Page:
The characteristics of the micro-organisms in biofilm differ greatly from those of planktonic bacteria.[14] Bacteria within biofilms undergo changes in their expression of virulence factors and/or surface molecules, their utilisation of nutrients, and their cell turnover rates.19Also, very importantly, there is an increase in antibiotic resistance in bacterial biofilms. Bacterial biofilms may be up to 1 000 times more resistant to antibiotics than planktonic bacteria, which are genetically identical.15 The mechanism of antibiotic resistance appears to be multifactorial, including factors such as impeded penet ration of antibiotics into the biofilm.19 However, one important mechanism relates to a slow metabolic rate and turnover of bacteria deep within the nutrient-depleted zone of the biofilm so that these micro-organisms are less susceptible to antibiotics that target cell wall synthesis, which are much more active against bacteria that turn over rapidly.[15, 19]

Biofilm bacteria are also more resistant to host defences, which frequently results in both persistence of the biofilms and ongoing surrounding inflammation.15 We are beginning to understand the important role of bacterial biofilms in a number of infections, including chronic lower-airway infections, such as cystic fibrosis, bronchiectasis and chronic obstructive pulmonary disease; device-related infections; and various otolaryngology conditions, including chronic rhinosinusitis, among many others, which are extremely difficult to treat.[14-16, 19]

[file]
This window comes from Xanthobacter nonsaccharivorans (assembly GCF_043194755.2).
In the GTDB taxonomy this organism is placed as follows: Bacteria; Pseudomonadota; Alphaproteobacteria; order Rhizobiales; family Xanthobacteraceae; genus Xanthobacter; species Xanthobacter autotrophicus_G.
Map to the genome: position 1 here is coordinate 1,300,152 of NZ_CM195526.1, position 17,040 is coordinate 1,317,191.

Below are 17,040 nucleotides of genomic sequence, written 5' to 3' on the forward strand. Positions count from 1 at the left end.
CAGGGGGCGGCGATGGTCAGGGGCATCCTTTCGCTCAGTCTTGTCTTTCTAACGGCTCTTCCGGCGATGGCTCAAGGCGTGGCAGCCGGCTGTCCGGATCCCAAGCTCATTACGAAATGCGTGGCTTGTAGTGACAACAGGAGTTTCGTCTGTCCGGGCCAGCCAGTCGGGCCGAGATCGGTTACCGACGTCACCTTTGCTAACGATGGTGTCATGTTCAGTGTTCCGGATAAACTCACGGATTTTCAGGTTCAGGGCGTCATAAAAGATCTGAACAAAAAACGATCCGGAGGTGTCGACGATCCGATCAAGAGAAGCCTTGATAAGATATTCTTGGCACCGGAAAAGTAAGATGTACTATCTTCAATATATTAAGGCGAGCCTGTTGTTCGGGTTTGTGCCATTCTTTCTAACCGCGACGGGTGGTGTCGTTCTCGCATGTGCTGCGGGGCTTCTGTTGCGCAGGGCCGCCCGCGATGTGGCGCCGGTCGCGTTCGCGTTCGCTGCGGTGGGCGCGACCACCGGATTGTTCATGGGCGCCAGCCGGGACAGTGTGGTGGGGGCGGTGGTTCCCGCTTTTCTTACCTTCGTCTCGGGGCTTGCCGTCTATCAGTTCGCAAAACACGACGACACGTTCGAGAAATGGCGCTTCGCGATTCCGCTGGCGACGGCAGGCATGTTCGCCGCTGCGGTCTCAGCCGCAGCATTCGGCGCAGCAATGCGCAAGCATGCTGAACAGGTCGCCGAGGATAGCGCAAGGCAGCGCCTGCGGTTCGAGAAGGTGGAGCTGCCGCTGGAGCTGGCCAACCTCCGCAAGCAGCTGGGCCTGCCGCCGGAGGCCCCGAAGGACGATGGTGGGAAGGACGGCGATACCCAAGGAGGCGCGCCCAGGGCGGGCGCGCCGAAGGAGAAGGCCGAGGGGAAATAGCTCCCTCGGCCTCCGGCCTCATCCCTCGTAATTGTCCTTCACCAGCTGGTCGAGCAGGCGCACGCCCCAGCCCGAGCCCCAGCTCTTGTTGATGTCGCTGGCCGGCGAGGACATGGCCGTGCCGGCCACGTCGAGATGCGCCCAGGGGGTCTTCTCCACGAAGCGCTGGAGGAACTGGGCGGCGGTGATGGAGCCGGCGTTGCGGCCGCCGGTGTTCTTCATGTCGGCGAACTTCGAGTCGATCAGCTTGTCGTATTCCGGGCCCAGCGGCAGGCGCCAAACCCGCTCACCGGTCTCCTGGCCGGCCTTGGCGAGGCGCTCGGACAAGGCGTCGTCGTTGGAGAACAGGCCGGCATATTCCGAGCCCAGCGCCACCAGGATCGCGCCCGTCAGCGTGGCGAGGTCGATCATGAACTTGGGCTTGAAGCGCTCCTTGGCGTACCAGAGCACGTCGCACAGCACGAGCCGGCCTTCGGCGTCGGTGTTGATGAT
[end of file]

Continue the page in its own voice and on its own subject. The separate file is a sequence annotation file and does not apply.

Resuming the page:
Current status of probiotic use in chronic airway disease management

It is theoretically possible that restoration of the microbiome could increase resistance to infection and decrease allergic responses. In this regard, numerous studies have been performed, most relying on the link between the gut and the respiratory tract, the so-called gut-respiratory tract axis. Unfortunately, these studies have generally been small, have used multiple different probiotics in different doses, and have utilised different administration schedules. A recent systematic review of the literature showed seven randomised, placebo-controlled trials involving the use of different probiotics. Two studies (N=170) specifically evaluated quality of life (QOL), frequency of symptoms, and level of bother, and found a statistically significant improvement. Although there was a decrease in episodes of rhinitis per year, there was no change in blood or immunological parameters and no effect on time free from rhinitis episodes or mean duration of episodes.[20]

Similarly, a more recent systematic review and meta-analysis involving MEDLINE, Embase and Cochrane Library databases, found 21 double-blind randomised controlled trials and two randomised crossover studies (N=1 919) involving multiple probiotics, populations and outcomes.[21] Seventeen of these showed significant clinical benefit in one or more outcome measures; however, six showed no benefit. Among the trials eligible for meta-analysis, the rhinitis QOL score improved significantly, but there was no effect on total symptom score or IgE. Their conclusion was 'that probiotics may be beneficial in improving symptoms and QOL in patients with allergic rhinitis; however, current evidence remains limited due to study heterogeneity and variable outcome measures. Additional high-quality studies are needed to establish appropriate recommendations.[21]